Healing The Void
Fear of abandonment itself is not a pathology. It is a natural part of the human psyche and is hardwired into our survival mechanism. On the most primitive level, the idea of being abandoned and left entirely and forever alone fill us with terror. It signifies an existential death, an annihilation- a feeling that we would cease to exist.
However, to have mature, fulfilling relationships, we must learn to trust and love without being immobilized by excessive anxiety.
A big part of developing Object Constancy is to have the ability to hold paradoxes in our minds. We ought to embrace the fact that both ourselves and others are complex beings finding our ways in a fluid and ever-changing dynamic dance. The same way the caregiver who feeds us is also the one who fails us, we must come to grapple with the truth that no relationship or people are all good or all bad.
If we are able to hold both the faults and the virtues in ourselves and others, we would not have to resort to the primitive defense of ‘splitting,’ or black-or-white thinking. We do not have to devalue our partners because they have disappointed us completely. We could also forgive ourselves- just because we are not perfect all the time does not mean we are, therefore ‘bad,’ or unworthy of love.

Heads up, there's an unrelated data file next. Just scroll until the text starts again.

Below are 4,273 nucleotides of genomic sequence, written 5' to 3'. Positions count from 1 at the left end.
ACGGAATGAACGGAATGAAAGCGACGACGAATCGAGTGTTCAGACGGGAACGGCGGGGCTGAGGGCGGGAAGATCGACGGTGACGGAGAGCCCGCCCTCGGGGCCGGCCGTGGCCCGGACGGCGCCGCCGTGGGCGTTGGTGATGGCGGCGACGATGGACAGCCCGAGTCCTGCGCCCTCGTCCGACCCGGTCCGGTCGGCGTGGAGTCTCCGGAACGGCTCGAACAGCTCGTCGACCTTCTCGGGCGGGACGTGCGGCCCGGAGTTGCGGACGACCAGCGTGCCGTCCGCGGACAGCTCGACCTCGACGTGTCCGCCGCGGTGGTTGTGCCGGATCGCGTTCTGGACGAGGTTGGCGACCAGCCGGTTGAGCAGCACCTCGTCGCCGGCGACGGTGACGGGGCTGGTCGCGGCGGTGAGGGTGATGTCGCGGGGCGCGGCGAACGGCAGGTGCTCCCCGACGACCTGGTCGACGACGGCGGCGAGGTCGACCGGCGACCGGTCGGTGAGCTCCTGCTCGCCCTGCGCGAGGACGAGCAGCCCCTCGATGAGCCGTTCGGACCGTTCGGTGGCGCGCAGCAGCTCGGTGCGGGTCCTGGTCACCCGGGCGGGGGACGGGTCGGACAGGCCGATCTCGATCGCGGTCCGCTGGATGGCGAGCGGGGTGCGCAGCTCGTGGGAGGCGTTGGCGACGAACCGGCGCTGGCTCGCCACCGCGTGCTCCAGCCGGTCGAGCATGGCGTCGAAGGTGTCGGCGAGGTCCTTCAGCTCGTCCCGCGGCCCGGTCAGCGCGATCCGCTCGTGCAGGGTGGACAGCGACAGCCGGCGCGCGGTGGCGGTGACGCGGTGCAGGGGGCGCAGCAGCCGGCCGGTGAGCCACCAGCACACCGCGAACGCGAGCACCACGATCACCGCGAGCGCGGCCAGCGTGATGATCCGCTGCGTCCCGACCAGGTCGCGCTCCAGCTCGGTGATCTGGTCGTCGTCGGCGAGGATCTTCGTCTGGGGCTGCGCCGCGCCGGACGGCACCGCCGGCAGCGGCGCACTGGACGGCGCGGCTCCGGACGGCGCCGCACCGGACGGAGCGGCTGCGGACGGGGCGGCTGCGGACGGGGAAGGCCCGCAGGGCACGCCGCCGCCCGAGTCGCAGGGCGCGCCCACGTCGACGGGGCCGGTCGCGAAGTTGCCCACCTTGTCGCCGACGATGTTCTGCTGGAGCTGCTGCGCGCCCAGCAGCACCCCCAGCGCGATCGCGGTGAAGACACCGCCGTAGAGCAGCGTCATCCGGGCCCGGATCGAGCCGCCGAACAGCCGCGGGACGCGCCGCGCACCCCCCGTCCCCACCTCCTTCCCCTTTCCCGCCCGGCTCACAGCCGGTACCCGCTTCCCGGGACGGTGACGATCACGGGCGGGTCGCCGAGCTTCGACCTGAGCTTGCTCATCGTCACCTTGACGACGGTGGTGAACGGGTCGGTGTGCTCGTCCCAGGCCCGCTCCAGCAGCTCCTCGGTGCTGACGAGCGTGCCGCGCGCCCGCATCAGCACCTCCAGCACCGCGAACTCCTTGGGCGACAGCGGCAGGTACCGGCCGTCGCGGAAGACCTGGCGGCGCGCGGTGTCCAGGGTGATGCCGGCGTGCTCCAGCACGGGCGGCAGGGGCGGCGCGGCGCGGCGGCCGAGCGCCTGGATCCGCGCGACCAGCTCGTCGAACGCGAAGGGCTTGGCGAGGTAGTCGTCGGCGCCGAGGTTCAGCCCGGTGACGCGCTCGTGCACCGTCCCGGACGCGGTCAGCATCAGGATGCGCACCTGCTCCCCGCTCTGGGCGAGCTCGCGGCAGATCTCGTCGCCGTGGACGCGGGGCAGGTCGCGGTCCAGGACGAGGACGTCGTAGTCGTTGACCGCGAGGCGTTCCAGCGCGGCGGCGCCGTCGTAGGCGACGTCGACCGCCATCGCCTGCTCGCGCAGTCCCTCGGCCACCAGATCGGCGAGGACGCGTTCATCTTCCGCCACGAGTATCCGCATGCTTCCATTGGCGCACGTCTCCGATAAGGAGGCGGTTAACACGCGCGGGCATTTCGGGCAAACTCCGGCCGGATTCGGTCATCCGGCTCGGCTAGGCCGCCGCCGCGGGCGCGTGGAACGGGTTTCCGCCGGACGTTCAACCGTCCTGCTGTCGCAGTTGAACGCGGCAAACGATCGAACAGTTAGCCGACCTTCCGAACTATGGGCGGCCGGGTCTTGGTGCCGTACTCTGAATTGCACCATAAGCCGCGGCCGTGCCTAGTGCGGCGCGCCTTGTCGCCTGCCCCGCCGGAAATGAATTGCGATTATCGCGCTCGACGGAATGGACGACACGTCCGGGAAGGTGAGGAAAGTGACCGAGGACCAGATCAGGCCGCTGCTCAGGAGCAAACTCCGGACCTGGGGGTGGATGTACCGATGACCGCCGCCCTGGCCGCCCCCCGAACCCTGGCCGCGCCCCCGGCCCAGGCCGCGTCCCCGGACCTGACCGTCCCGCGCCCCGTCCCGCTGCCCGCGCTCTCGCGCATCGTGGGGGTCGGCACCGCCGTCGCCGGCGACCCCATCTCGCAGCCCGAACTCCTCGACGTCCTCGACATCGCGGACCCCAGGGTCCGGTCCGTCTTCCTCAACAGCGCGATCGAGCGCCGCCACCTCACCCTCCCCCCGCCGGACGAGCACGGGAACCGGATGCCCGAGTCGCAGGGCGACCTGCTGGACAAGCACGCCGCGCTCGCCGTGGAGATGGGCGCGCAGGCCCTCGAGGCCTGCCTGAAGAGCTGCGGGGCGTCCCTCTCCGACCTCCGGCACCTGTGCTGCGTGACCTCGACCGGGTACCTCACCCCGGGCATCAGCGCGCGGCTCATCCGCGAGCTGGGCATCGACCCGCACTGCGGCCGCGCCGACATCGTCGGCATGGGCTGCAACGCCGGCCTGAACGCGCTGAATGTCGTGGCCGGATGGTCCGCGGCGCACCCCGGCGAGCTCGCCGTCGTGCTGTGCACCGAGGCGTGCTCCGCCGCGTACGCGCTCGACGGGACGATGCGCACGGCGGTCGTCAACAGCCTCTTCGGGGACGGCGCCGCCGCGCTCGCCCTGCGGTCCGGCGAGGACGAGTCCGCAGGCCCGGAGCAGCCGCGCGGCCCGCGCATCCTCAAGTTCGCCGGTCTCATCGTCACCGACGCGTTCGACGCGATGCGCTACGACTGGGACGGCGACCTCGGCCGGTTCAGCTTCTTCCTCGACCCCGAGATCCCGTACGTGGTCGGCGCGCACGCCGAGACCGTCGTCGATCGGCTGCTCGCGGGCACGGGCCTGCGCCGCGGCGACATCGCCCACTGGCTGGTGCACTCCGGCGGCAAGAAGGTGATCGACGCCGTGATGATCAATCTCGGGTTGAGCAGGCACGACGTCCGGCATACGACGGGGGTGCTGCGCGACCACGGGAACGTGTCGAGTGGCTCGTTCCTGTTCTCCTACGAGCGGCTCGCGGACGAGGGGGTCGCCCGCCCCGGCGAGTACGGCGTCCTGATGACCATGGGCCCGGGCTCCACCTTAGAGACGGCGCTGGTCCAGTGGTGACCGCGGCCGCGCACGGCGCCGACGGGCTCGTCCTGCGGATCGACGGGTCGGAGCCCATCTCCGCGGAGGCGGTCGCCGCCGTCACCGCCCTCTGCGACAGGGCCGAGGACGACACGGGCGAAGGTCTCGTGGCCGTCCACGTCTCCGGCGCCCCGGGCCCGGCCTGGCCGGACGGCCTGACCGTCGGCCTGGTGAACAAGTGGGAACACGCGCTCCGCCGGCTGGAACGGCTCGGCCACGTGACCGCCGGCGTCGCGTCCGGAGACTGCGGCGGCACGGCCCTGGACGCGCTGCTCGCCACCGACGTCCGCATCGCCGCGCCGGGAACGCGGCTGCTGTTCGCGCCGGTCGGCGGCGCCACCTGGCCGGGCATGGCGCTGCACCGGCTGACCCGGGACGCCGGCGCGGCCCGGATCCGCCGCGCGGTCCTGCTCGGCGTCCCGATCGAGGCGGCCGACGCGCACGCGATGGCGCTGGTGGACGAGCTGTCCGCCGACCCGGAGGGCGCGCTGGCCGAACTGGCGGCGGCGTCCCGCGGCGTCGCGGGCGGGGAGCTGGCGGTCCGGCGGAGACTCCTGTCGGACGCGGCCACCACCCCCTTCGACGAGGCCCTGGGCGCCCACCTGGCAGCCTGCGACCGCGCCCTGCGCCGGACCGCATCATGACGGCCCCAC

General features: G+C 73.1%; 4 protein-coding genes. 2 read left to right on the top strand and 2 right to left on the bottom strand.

Our partner could be limited and good enough at the same time.
They could love and be angry at us at the same time.
They might need to distance themselves from us sometimes, but the foundation of the bond remains solid.
For a moment, tune into your breathing, and observe how like a human relationship, and everything else in nature, there is a natural ebb and flow. Gradations in life are numerous and varied. We need to breathe out, contract to expand. A healthy relationship requires a dynamic flow between closeness and distance, ups, and downs, disappointment, and fulfillment.
No one or no relationship is a static one thing. If we think of our relationship as a dance or music— there is no closeness without distance, no music without the intervals. If we fixate only on the times we are together and ignoring the empty spaces, we stifle the pulsation, and eventually squander the relationship.
The next critical step of healing from abandonment fears is to cultivate self-reliance. Fear of abandonment fear is over-powering because it brings back the deep trauma that we carry from when we were little children, being thrown into this world as helpless beings, utterly dependent on those around us. But we must acknowledge that some of our fears no longer reflects our current reality.
Although there is never absolute certainty and safety in life, we are an adult now and have different choices. We have strength, we have resilience, we have autonomy and freedom.
As adults, we could no longer be ‘abandoned’- if a relationship comes to an end, it is the natural consequence of a mismatch in two people’s values, needs, and life paths.
We could no longer be ‘rejected’- for the value of our existence does not depend on the opinions of others.
We could no longer be engulfed or trapped- we can say no, set limits, and walk away.
As a resilient adult, we could cradle the two-month-old inside of us that was terrified of being dropped; We learn to stay inside of our bodies even in fear without dissociating; and we could stay in relationships with others even in the midst of uncertainty, without running away into avoidance and defenses.
Rather than getting stuck in a search for the ‘missing piece,’ we come to recognize ourselves as a whole and integrated being.